NE046: Emil Amos’ Library Music Mix

Holy Sons

Words + Mix EMIL AMOS

Library music (see also: this guide) is usually thought of as film music that was made for TV channels to have on hand, filed by mood, to pull out when they needed to score various broadcasts, soap operas, etc. The records were never made available to the public, and it’s heyday was largely restricted to the ’70s. In terms of the caliber of the professional studio players, the innovative production/composition, and the scarce availability of the records now, library music could be considered the hidden pinnacle for those who can afford to dig around in the upper echelons of obtuse record collecting in these troubled times. The next Grails record is loosely based on the library music era, so I’ve been wading back through it’s murky history. Here’s a…

Friendly Introduction to Library Music:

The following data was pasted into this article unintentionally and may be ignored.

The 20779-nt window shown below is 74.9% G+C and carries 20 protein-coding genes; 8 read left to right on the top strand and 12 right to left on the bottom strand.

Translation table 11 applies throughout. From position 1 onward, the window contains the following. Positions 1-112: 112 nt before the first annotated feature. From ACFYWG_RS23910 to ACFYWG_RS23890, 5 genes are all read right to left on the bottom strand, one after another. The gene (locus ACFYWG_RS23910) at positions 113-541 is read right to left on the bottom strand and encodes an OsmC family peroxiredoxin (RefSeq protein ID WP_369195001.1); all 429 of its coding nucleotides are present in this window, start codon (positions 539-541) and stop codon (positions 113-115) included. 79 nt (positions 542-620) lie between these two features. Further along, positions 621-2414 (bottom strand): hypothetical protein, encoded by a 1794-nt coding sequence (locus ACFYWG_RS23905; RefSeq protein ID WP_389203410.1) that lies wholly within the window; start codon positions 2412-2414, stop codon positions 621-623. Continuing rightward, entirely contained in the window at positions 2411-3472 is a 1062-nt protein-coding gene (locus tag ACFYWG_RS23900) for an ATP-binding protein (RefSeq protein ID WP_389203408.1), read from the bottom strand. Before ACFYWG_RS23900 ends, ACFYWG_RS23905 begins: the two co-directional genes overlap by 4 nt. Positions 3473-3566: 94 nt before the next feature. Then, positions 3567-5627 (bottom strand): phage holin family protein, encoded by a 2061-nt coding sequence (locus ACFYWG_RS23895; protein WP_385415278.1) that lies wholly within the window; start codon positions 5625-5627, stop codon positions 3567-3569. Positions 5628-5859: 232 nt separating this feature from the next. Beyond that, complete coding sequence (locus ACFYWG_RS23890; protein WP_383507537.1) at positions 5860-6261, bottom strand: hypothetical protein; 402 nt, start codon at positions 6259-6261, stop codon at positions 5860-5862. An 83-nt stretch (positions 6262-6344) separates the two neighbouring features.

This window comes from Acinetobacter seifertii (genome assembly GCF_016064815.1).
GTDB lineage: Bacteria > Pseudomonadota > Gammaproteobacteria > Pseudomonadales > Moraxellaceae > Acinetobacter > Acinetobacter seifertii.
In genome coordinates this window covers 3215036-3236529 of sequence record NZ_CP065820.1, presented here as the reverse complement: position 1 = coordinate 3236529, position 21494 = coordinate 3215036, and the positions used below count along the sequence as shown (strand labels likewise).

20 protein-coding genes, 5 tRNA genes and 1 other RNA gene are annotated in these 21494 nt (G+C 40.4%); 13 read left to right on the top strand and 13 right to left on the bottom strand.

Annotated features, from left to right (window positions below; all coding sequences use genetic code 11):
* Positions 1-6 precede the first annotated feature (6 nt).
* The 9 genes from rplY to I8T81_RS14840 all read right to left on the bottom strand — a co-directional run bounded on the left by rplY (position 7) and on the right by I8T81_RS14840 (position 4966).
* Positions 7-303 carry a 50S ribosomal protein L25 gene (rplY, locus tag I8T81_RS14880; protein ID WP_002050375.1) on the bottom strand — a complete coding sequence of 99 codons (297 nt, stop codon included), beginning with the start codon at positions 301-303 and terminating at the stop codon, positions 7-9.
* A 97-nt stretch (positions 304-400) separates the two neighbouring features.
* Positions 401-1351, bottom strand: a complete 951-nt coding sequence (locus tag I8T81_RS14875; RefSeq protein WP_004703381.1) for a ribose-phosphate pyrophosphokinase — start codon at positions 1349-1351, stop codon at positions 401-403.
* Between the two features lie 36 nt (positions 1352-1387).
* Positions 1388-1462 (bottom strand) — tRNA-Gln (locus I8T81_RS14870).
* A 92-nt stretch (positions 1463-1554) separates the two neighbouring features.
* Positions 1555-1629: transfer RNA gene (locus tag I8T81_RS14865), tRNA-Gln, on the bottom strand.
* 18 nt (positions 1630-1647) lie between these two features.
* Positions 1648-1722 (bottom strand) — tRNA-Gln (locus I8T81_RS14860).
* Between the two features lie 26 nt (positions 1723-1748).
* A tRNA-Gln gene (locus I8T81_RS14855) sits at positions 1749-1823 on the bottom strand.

1. Alan Hawkshaw & Brian Bennett, “Dossier” (Hot Wax, KPM, 1976)
This track showcases two of the gods of British library music: Alan Hawkshaw (piano/Clavinet/Moog) and Brian Bennett (an excellent drummer/composer, also of the Shadows). This is a great example of how soundtracking affords an artist freedoms that can give birth to odd stylistic masterpieces that would never have fit in, or been initiated financially, for any other genre in music history. As usual, the production on any record by these two players is nasty and ultra-visceral.

2. Siegfried Schwab, “Night Stop” (Sound Music #14, Golden Ring, 1977)
Whereas the funk-based songs included here can exude a sort of over-professionalism in the playing that can distance the listener, “Night Stop” by Mr. Schwab shows that behind the curtain of TV music, a real artistry lurked that would never meet any conscious acknowledgment from the greater public. This song could easily fit into the repertoires of Robbie Basho, Davy Graham or Sandy Bull…and I like it more than some of what they did. There’s a darker shading still when you picture that Siegfried was pouring his heart out late at night for what would most likely only end up in a cheese commercial.

3. Marc Rosen, “Intensive Care” (Tension, Omnimusic, 1983)